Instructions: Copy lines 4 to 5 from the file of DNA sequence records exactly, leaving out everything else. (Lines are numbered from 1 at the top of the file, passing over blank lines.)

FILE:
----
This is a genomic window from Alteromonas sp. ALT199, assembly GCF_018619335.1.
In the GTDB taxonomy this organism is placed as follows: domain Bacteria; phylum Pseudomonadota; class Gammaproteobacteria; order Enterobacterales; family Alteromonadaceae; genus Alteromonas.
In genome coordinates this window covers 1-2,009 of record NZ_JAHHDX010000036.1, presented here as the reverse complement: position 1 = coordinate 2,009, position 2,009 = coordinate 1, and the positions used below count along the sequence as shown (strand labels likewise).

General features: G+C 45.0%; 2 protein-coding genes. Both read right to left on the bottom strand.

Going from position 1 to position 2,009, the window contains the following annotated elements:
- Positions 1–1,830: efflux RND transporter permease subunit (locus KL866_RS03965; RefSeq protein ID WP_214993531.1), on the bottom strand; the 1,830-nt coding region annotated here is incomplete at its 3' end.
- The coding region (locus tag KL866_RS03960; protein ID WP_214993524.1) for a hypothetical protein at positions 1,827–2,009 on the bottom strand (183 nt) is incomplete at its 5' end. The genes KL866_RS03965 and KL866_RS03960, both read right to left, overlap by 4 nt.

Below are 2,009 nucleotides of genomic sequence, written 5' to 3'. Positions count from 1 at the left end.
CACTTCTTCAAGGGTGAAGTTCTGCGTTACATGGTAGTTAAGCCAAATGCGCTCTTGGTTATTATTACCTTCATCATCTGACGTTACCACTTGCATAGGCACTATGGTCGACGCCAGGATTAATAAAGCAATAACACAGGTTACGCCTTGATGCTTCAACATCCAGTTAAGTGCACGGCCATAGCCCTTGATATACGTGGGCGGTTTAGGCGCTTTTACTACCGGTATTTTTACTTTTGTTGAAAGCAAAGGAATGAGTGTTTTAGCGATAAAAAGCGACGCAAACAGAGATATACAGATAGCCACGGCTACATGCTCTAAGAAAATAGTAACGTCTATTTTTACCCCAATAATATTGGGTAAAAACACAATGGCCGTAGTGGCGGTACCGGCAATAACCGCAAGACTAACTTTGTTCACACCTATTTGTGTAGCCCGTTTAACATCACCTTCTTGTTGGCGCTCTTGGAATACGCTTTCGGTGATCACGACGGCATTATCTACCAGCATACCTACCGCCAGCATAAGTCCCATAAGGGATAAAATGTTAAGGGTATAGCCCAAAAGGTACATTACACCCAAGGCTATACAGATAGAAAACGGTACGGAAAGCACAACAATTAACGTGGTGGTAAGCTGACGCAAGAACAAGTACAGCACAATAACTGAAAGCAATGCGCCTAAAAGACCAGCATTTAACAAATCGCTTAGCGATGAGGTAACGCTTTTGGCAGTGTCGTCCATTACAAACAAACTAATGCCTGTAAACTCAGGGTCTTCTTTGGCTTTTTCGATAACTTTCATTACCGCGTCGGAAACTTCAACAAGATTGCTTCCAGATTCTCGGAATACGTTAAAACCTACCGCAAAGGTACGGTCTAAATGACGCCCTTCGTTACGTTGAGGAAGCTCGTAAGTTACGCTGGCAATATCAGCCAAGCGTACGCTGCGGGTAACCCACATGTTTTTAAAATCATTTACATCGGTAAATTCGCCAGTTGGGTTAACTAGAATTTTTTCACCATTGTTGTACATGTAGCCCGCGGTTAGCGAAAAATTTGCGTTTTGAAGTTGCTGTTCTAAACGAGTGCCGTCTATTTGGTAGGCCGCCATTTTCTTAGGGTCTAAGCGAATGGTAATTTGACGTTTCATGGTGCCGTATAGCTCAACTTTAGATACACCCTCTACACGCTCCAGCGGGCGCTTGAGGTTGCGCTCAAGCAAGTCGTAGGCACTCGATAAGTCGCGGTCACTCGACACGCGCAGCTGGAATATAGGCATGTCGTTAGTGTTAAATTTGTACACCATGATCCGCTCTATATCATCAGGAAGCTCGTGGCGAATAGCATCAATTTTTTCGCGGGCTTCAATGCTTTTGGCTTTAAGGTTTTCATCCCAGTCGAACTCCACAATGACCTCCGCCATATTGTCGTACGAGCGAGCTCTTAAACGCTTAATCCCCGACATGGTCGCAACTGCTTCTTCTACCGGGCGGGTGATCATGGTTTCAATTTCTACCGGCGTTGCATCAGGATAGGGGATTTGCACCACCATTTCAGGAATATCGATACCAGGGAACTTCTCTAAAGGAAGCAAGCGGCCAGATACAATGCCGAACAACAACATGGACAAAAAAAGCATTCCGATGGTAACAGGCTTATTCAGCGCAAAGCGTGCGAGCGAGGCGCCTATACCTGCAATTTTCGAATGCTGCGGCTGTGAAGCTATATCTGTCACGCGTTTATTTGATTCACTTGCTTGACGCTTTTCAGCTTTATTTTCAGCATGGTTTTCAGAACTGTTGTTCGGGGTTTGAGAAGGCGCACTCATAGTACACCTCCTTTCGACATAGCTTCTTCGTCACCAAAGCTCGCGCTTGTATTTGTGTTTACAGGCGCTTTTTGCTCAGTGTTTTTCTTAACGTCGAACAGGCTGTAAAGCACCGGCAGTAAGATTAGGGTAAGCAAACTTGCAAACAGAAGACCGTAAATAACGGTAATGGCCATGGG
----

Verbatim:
General features: G+C 45.0%; 2 protein-coding genes. Both read right to left on the bottom strand.

Going from position 1 to position 2,009, the window contains the following annotated elements: